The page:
To pay the deserved tribute to “El Hakawati”, “E; Nuzha” troop members, please enjoy below a terse biography of their lives between the years 1977 – 1990:

  1. Fransoa Abu Salem

Jan Francois Lauren Gaspar (Abu Salem), was born in France in 1951 to Dr. Lauren Gaspar, and artist Francine Gaspar. He joined his father in his journey to Palestine in 1953, as his father was deputized by the French government to establish the French Hospital in Bethlehem in 1953 and after that in Jerusalem. Both his brother Stephan and his sister Patricia joined their father, and lived and grew up in Palestine.

Francois started his school education in the city of Jerusalem, specifically, at Ferrer School, before moving to Beirut to complete his high school studies, and then to France, where he joined Strasburg School of theatre, and then joining the “du Soleil” theatre in 1968, where he worked with Ariane Mnouchkine. Abu Salem then moved back to Palestine in 1970 at the age of 19 years to finally start his theatrical career in Jerusalem, as he took part in founding many Palestinian theatre groups, of which “Balaleen” and “Sandouq Al A’ajab” were the most prominent. 

History testifies that Francois was one of the large group of the intellectual and hard-working community that commanded and guided the contemporary cultural movement to give it its current ranking, after the disappointing defeat of 1967, which infused the theatrical and cultural movement with politics, giving it an exceptional humanitarian and existential taste. Abu Salem’s influence, at that time, was one undeniable factor to create a professional, creative, and innovative Palestinian theatre, like the one we all know today, despite the undeniable contribution of other Palestinian artists in the same field.

In 1984, Abu Salem took the decision to establish the first Palestinian Theatre in Jerusalem, calling it “El Nuzha”, where he maintained his theatrical career until the year 1989 when he was forced to leave it after a major disagreement with the theatre’s administrative committee, which ended the services of Abu Salem and ‘El Hakawati” troop. Shortly after, and specifically between 1990-1995, Abu Salem settled in Paris, where he presented multiple theatrical productions under the name of “El Hakawati”, before returning to his first love, Jerusalem, where he also presented modernized theatrical shows, before going back on the move again between Palestine and Europe.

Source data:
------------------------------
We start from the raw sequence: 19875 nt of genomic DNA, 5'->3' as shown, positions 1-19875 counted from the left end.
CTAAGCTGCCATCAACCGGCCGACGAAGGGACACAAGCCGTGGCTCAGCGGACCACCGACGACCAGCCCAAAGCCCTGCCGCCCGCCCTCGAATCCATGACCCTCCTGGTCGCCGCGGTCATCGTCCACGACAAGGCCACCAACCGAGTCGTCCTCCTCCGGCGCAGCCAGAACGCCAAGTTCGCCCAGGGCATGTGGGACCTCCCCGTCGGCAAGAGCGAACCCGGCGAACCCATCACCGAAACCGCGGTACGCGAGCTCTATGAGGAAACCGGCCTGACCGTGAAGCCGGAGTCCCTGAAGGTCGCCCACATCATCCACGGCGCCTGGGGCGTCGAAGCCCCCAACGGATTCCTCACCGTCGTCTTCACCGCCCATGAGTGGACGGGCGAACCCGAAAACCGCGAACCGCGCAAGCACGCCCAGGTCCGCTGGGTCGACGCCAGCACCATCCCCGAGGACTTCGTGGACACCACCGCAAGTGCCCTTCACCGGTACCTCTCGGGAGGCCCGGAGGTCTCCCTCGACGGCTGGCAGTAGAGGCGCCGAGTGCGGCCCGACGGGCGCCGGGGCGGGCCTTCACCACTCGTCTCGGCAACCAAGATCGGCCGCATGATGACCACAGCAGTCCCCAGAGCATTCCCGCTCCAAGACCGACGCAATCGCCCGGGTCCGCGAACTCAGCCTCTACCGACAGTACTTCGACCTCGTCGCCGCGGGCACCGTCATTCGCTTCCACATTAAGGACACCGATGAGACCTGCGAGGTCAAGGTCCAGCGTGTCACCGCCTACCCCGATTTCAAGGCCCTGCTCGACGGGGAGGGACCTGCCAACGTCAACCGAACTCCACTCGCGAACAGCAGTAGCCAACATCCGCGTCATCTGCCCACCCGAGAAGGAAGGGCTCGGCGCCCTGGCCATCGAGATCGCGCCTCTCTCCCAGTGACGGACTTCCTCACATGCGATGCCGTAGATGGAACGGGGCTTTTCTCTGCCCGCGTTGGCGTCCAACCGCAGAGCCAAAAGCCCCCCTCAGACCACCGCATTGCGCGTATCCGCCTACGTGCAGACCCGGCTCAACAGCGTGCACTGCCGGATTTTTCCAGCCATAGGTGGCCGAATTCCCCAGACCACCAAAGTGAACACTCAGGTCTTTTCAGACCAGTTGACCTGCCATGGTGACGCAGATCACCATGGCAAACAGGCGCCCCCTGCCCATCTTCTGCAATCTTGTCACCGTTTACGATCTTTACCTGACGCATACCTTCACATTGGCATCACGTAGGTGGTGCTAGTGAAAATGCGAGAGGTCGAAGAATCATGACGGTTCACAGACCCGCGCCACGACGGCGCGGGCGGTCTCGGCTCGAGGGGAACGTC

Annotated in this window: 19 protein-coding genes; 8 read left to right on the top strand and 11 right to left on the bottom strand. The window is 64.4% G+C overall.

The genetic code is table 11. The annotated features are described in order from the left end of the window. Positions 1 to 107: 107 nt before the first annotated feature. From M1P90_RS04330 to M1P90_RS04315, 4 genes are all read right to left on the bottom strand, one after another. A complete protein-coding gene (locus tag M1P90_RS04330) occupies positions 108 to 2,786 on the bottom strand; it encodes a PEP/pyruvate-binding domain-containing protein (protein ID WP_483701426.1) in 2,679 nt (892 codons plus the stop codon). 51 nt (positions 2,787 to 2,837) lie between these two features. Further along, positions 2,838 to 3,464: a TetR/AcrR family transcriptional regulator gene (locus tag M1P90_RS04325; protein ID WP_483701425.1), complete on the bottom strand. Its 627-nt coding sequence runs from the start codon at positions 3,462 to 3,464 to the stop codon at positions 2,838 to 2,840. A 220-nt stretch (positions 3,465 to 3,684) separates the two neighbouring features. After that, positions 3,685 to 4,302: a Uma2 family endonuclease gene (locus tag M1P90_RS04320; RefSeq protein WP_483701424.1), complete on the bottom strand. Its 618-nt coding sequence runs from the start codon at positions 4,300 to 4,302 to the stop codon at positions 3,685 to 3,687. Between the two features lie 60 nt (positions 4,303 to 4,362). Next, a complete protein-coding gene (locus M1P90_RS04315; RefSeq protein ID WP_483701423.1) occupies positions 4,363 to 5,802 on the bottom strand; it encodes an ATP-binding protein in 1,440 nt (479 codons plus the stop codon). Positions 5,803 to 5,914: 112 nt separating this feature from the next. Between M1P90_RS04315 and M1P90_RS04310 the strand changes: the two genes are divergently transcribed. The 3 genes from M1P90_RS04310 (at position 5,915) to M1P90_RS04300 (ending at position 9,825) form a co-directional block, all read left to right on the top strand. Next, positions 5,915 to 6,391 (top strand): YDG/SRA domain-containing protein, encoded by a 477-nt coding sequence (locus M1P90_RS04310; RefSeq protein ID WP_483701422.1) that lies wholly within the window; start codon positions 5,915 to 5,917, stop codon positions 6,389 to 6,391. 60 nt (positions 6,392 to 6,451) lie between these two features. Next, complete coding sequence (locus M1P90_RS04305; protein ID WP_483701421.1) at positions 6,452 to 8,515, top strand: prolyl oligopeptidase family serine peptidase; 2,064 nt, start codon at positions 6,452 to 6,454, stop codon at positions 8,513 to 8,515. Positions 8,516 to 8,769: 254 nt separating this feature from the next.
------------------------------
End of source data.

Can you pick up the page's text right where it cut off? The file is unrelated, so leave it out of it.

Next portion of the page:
In 2005, Abu Salem returned to Jerusalem, one last time, and produced prime plays such as “The Epic of Gilgamesh”, “A Memory to be Forgotten”, and “In the Shadow of the Martyr”, before he took his own life in the city of Ramallah, on October 1st, 2011.

  1. Jackie Lubick

Between the years 1977-1990, Jackie Lubick made plentiful visits to Palestine, during which she met with Fracios Abu Salem, tied the knot with him, and joined him in most of the theatrical productions he worked on during those times. She, shortly after, became a founding member of “El Hakwati” after meeting with a number of students of the Hebrew University in Jerusalem.

Lubick engaged with all “El Hakwati” troop’s productions and local and international tours between 1977-1990, and helped manage the troops work, in addition to playing a fundamental role in “El Hakawati’s” plays in terms of fashion design and acting, and in writing in later stages. She parted from the troop in 1990, and started a new career with Yan Williams in 1994 through “Theatre Days” organization.

Lubick is considered to be one of the leading names who helped establish the theatre of the youth, and is still active in the field of theatre.

  1. Edward Mua’allem